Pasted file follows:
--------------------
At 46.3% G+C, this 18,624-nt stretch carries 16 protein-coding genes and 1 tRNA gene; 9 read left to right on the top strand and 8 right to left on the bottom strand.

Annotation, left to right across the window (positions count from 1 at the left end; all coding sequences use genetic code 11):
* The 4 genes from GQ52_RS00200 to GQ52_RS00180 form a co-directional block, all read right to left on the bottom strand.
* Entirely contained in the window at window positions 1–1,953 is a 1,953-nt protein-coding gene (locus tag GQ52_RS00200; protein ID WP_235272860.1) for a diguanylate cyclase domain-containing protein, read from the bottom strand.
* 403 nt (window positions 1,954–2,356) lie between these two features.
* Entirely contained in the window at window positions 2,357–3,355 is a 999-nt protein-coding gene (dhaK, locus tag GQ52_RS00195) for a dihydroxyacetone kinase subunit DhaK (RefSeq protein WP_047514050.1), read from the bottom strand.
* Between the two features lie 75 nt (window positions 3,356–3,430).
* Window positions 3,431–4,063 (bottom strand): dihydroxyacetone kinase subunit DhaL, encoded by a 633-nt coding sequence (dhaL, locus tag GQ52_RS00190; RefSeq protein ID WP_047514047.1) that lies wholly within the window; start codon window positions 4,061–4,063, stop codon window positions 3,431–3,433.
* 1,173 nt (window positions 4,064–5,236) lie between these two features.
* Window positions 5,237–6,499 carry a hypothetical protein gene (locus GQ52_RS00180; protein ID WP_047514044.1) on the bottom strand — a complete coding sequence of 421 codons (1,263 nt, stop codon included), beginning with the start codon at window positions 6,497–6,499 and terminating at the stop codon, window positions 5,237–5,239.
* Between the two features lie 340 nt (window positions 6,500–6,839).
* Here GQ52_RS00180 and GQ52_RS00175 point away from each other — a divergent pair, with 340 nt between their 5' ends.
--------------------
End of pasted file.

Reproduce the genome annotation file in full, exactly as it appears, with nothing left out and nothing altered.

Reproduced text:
At 46.3% G+C, this 18,624-nt stretch carries 16 protein-coding genes and 1 tRNA gene; 9 read left to right on the top strand and 8 right to left on the bottom strand.

Annotation, left to right across the window (positions count from 1 at the left end; all coding sequences use genetic code 11):
* The 4 genes from GQ52_RS00200 to GQ52_RS00180 form a co-directional block, all read right to left on the bottom strand.
* Entirely contained in the window at window positions 1–1,953 is a 1,953-nt protein-coding gene (locus tag GQ52_RS00200; protein ID WP_235272860.1) for a diguanylate cyclase domain-containing protein, read from the bottom strand.
* 403 nt (window positions 1,954–2,356) lie between these two features.
* Entirely contained in the window at window positions 2,357–3,355 is a 999-nt protein-coding gene (dhaK, locus tag GQ52_RS00195) for a dihydroxyacetone kinase subunit DhaK (RefSeq protein WP_047514050.1), read from the bottom strand.
* Between the two features lie 75 nt (window positions 3,356–3,430).
* Window positions 3,431–4,063 (bottom strand): dihydroxyacetone kinase subunit DhaL, encoded by a 633-nt coding sequence (dhaL, locus tag GQ52_RS00190; RefSeq protein ID WP_047514047.1) that lies wholly within the window; start codon window positions 4,061–4,063, stop codon window positions 3,431–3,433.
* 1,173 nt (window positions 4,064–5,236) lie between these two features.
* Window positions 5,237–6,499 carry a hypothetical protein gene (locus GQ52_RS00180; protein ID WP_047514044.1) on the bottom strand — a complete coding sequence of 421 codons (1,263 nt, stop codon included), beginning with the start codon at window positions 6,497–6,499 and terminating at the stop codon, window positions 5,237–5,239.
* Between the two features lie 340 nt (window positions 6,500–6,839).
* Here GQ52_RS00180 and GQ52_RS00175 point away from each other — a divergent pair, with 340 nt between their 5' ends.